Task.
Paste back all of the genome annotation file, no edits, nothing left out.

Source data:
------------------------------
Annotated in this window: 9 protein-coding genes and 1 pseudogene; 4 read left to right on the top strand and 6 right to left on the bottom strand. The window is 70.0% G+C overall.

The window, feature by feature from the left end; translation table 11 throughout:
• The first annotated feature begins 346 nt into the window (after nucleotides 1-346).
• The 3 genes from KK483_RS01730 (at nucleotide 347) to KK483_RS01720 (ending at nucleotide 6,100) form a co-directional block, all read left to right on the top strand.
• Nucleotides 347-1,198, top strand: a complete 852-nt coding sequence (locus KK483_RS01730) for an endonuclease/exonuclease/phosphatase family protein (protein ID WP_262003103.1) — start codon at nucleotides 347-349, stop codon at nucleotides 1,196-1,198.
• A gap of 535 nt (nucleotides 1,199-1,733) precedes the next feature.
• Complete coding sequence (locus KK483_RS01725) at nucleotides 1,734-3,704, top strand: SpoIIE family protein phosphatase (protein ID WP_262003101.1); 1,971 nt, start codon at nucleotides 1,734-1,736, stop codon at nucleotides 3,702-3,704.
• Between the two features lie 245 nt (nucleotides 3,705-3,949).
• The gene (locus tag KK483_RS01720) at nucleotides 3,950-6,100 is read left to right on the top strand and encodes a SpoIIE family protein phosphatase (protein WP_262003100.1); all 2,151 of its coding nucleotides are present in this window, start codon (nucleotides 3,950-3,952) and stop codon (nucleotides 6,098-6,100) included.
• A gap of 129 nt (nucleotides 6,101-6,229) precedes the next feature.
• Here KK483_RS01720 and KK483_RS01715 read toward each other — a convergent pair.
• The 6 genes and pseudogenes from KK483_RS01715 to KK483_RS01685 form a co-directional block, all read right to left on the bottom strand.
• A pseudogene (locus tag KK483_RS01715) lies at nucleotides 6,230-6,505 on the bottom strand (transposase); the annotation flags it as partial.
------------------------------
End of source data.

Annotated in this window: 9 protein-coding genes and 1 pseudogene; 4 read left to right on the top strand and 6 right to left on the bottom strand. The window is 70.0% G+C overall.

The window, feature by feature from the left end; translation table 11 throughout:
• The first annotated feature begins 346 nt into the window (after nucleotides 1-346).
• The 3 genes from KK483_RS01730 (at nucleotide 347) to KK483_RS01720 (ending at nucleotide 6,100) form a co-directional block, all read left to right on the top strand.
• Nucleotides 347-1,198, top strand: a complete 852-nt coding sequence (locus KK483_RS01730) for an endonuclease/exonuclease/phosphatase family protein (protein ID WP_262003103.1) — start codon at nucleotides 347-349, stop codon at nucleotides 1,196-1,198.
• A gap of 535 nt (nucleotides 1,199-1,733) precedes the next feature.
• Complete coding sequence (locus KK483_RS01725) at nucleotides 1,734-3,704, top strand: SpoIIE family protein phosphatase (protein ID WP_262003101.1); 1,971 nt, start codon at nucleotides 1,734-1,736, stop codon at nucleotides 3,702-3,704.
• Between the two features lie 245 nt (nucleotides 3,705-3,949).
• The gene (locus tag KK483_RS01720) at nucleotides 3,950-6,100 is read left to right on the top strand and encodes a SpoIIE family protein phosphatase (protein WP_262003100.1); all 2,151 of its coding nucleotides are present in this window, start codon (nucleotides 3,950-3,952) and stop codon (nucleotides 6,098-6,100) included.
• A gap of 129 nt (nucleotides 6,101-6,229) precedes the next feature.
• Here KK483_RS01720 and KK483_RS01715 read toward each other — a convergent pair.
• The 6 genes and pseudogenes from KK483_RS01715 to KK483_RS01685 form a co-directional block, all read right to left on the bottom strand.
• A pseudogene (locus tag KK483_RS01715) lies at nucleotides 6,230-6,505 on the bottom strand (transposase); the annotation flags it as partial.